LHP - Bill Lee: The Spaceman is one of the great characters in Red Sox history. One of my favorite Lee quotes: after hearing that Sparky Anderson said before game 7 of the 1975 World Series that "Win or lose, my starting pitcher is going to the Hall of Fame." (Don Gullett? Sorry, no.) Lee's response: "Win or lose, I'm going to the Eliot Lounge."

Closer - Jonathan Papelbon: Just based on his dancing ablity, if nothing else.

Backup outfielder - Dave Roberts: The Steal wins his spot.

Utility infielder - Lou Merloni: I went through a few choices here (Steve Lyons, Alex Cora, Pokey Reese), but it finally came down to Framingham Lou. I always liked the way he played the game and he's a local guy.

Prospect who never quite made it - Sam Bowen: Bowen was a power hitting outfielder who spent most of six seasons in Pawtucket, but never got more than a cup of coffee in the majors (16 total games played). He was a heck of a hitter and fun to watch, but had some obstacles named Rice, Lynn and Evans in his way at the Major League level.

Manager - Joe Morgan: Morgan Magic really was magical. The firing of John McNamara and his replacement by Tollway Joe woke up the team and drove them to the 1988 division title. Morgan was also the Pawsox manager for most of my childhood. The Sox fired him in favor of Butch Hobson, which may have been one of the worst decisions in team history.

Tuesday, February 24, 2009

Been pretty quiet on the blogging front lately. I have been spending more time on Twitter and Facebook lately, plus I just haven't had a lot to say. But, here's a few thoughts...
  • I'm watching Ken Burns Baseball on the MLB Network and they're playing the 1975 World Series. Game 6 just gets more amazing as the years go by. Carbo's homer to tie the game, Dewey's catch and Fisk's home run are the most remembered moments, but it was an amazing game from beginning to end.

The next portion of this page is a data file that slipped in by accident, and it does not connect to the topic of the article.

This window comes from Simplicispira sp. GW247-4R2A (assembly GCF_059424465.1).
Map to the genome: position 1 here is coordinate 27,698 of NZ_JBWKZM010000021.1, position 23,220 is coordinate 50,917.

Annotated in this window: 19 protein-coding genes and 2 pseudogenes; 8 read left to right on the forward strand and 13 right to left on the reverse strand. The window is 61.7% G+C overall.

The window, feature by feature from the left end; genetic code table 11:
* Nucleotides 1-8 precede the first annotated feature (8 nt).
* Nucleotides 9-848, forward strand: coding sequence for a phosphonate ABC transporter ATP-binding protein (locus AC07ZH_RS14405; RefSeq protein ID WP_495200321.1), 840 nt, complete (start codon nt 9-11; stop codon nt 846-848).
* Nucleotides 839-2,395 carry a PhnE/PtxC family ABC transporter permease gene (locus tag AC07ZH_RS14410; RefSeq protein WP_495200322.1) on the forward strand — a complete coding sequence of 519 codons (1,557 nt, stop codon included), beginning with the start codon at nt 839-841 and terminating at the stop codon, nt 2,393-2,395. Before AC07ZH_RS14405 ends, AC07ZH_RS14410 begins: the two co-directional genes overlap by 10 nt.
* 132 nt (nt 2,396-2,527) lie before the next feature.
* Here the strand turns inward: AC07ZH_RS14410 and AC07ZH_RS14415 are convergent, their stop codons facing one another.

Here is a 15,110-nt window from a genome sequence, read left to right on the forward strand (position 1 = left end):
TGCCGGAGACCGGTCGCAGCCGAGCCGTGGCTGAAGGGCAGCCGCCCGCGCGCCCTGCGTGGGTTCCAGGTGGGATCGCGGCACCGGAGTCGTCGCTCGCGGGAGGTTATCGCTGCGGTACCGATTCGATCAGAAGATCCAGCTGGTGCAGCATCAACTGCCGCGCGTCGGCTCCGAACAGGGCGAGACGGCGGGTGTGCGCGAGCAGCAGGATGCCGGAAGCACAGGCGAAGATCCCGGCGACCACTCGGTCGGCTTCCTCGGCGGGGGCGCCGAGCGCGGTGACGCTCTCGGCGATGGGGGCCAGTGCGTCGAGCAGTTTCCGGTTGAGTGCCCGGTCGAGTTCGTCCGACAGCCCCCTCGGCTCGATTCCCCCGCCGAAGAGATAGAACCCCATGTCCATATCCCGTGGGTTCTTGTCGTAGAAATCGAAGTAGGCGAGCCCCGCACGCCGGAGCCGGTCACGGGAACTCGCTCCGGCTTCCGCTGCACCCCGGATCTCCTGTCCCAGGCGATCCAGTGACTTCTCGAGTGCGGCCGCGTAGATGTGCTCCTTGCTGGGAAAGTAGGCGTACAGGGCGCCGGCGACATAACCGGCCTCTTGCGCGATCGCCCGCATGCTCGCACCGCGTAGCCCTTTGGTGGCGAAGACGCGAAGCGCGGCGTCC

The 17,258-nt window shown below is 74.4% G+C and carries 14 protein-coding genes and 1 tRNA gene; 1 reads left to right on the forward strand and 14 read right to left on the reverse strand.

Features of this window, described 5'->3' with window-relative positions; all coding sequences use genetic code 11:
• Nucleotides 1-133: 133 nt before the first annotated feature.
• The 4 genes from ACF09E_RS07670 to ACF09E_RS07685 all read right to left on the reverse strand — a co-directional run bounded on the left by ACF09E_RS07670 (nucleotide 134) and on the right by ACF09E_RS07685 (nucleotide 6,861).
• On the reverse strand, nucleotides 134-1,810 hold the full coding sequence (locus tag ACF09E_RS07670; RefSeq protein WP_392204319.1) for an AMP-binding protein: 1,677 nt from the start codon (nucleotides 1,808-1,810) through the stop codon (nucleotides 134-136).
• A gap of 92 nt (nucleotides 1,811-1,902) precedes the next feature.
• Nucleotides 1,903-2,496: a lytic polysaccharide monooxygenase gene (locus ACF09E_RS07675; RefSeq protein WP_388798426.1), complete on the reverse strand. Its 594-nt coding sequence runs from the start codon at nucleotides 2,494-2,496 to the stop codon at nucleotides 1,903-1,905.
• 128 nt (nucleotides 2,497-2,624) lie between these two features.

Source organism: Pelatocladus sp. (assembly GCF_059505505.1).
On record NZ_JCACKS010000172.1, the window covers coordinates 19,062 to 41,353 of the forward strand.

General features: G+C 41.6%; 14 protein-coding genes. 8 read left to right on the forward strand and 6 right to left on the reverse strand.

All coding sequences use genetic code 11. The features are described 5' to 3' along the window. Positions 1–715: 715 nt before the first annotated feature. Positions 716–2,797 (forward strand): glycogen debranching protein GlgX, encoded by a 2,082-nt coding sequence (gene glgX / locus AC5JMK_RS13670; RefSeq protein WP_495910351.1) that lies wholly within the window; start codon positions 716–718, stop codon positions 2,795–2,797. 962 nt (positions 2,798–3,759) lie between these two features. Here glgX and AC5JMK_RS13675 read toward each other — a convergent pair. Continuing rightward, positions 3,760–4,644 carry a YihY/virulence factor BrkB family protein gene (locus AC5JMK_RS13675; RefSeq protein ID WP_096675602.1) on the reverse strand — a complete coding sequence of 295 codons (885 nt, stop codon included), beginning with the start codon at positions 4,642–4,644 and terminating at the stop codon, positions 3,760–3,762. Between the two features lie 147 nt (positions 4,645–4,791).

• One of the great things about Fenway is that watching a game played in 1975 doesn't look all that much different from one played in 2009.
  • Not sure why, but I'm feeling a lot more interested in the World Baseball Classic this time around.
  • I'm watching President Obama's address to Congress. He gives a great speech. I haven't been this inspired by a president in oh, at least 8 years.

Tuesday, February 17, 2009

Haven't done this in a while, but I'm trying a quick posting via email. Let's see how it works.
I had to laugh at Josh Beckett's response to a question on A-Rod at his press conference over the weekend down on Fort Meyers.
"I'm really, really good at minding my own business."

I'm betting A-Rod wishes the rest of the world followed Beckett's philosophy.

Windows Liveā„¢: Keep your life in sync. Check it out.

Sunday, February 15, 2009

A few Sunday night thoughts...
  • I really enjoyed reading my Sunday sports section today. There were articles about actual baseball. Not steroids, contract discussions or how the economy is affecting the free agent market. No, I got to read about Jason Varitek's return and the competition for the backup catching position. Spring training is underway, and not a moment too soon.
  • Thanks to Bismo, I'll be going to Opening Day at Fenway Park! Thanks, Bis!
  • MLB Network was featuring four home run games today, including Mike Cameron's with Seattle and Carlos Delgado's with the Blue Jays. Maybe this wasn't the best programming idea. There have been only 15 games in major league history where one player hit four home runs. Three of them happened in 2002-03, right at the height of the Steroid Era. Prior to Cameron and Shawn Green in 2002 and Delgado in 2003, there had only been 3 four homer games in the previous 40 years. Doesn't it just make you wonder if all the juicing going on was involved in the sudden outburst of four homer games?